Severity: Critical Alert
Entry/Exit: Kyrgyzstan lifts state of emergency in Bishkek and several other locations as of May 11; numerous COVID-related restrictions remain.
This alert affects Kyrgyzstan
This alert began 11 May 2020 15:00 GMT and is scheduled to expire 25 May 2020 23:59 GMT.
- Incident: COVID-19 restrictions
- Location(s): Nationwide (map)
- Time Frame: Indefinite
- Impact: Significant transport and business disruptions, heightened security
Authorities in Kyrgyzstan have lifted the state of emergency in several locations as of May 10; an associated curfew has also been lifted. The state of emergency was in effect to stem the spread of coronavirus disease (COVID-19). The locations impacted included the cities of Bishkek, Osh, and Jalal-Abad, and the At-Bashy district in the Naryn Region. Authorities will allow some businesses to reopen, including insurance companies, pawnshops, exchange offices, real estate agencies, travel agencies, law firms, clothing stores, and public services; face masks are mandatory and social distancing guidelines must be practiced in all establishments. Electricians and plumbers may also operate.
A nationwide emergency regime and numerous associated restrictive measures remain in effect. Residents may not travel between districts and regions without a special work permit issued by the State Tax Service, confirming they live and work in different districts. Police roadblocks, including health checks, have been established on intercity and regional roads. In Bishkek, Osh, and Jalal-Abad, police checkpoints have been erected within the city limits. Public transport services in Bishkek, Osh, and Jalal-Abad remain heavily reduced; however, taxis may now operate. The measures do not restrict the movement of public utility vehicles or vehicles carrying essential goods, such as food and medicine.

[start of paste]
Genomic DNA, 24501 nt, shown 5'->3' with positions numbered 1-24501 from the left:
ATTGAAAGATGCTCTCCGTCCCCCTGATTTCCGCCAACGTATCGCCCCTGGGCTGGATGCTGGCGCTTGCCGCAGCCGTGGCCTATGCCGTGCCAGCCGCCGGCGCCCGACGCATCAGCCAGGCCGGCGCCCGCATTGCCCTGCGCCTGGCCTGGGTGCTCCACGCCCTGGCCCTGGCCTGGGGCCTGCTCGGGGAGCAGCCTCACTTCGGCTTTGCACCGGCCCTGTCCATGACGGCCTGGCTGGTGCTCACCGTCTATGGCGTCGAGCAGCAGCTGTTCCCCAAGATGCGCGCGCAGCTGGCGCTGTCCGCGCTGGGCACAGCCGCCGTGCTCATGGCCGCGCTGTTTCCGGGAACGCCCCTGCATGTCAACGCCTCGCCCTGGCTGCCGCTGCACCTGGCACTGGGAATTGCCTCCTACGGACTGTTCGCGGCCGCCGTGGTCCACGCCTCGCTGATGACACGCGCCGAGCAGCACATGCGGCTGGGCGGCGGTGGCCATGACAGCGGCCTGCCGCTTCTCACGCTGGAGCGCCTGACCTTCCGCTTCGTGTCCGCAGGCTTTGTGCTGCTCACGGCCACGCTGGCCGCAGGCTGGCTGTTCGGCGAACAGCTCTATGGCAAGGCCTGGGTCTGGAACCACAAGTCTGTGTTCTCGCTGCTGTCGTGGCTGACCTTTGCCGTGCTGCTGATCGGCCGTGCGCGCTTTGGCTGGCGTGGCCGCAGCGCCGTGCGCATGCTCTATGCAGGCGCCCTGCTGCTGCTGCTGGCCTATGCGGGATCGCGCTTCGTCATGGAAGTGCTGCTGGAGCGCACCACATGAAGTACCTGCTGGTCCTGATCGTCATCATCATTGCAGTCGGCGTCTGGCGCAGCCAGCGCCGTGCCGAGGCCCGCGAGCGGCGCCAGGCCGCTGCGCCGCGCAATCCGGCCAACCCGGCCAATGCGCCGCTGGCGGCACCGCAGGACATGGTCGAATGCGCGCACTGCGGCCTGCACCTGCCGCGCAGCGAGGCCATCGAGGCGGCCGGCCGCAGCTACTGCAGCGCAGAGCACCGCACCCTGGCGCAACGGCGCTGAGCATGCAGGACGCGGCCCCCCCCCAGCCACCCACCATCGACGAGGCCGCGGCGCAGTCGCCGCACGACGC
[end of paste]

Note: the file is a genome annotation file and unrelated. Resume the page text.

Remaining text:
All non-resident foreign nationals remain indefinitely barred from entering the country via all ports of entry, including overland border crossings and airports. Kyrgyz citizens and foreign nationals can leave the country. Freight traffic remains unrestricted. Kyrgyz nationals returning from countries with elevated disease activity will be placed in a mandatory quarantine facility for 14 days. Affected countries include but are not limited to: Belgium, France, Germany, Italy, Iran, Norway, South Korea, Spain, Sweden, Switzerland, the Netherlands, the UK, and the US. Restaurants and cafes with a capacity of over 50 people remain closed. All education facilities, entertainment venues, shopping malls, theatres, and cinemas are closed for the duration of the state of emergency. Public gatherings are indefinitely banned.
Background and Analysis
The measures adopted by the government correspond with similar actions taken by other regional governments in recent days in response to the spread of COVID-19. COVID-19 is a viral respiratory disease caused by infection with the SARS-CoV-2 virus (previously known as 2019-nCoV). Symptoms occur 1-14 days following exposure (average of 3-7 days). These symptoms include fever, fatigue, cough, difficulty breathing, sometimes worsening to pneumonia and kidney failure - especially in those with underlying medical conditions. On March 11, the WHO declared the ongoing COVID-19 outbreak a pandemic.
Follow all official instructions. Abide by national health and safety measures. Reconfirm all travel arrangements. Consider delaying traveling if experiencing symptoms associated with COVID-19, as they may prompt increased scrutiny and delays. Liaise with trusted contacts for further updates and guidance. Maintain contact with your diplomatic representation. Ensure contingency plans account for further disruptive measures or extensions of current restrictions. Reconsider and reconfirm nonemergency health appointments. Plan for queues and delays at available shopping centers.
Emphasize basic health precautions, especially frequent handwashing with soap and water, or an alcohol-based hand sanitizer if soap and water are unavailable. Practice good coughing/sneezing etiquette (i.e., covering coughs and sneezes with a disposable tissue, maintaining distance from others, and washing hands). There is no evidence that the influenza vaccine, antibiotics, or antiviral medications will prevent this disease, highlighting the importance of diligent basic health precautions.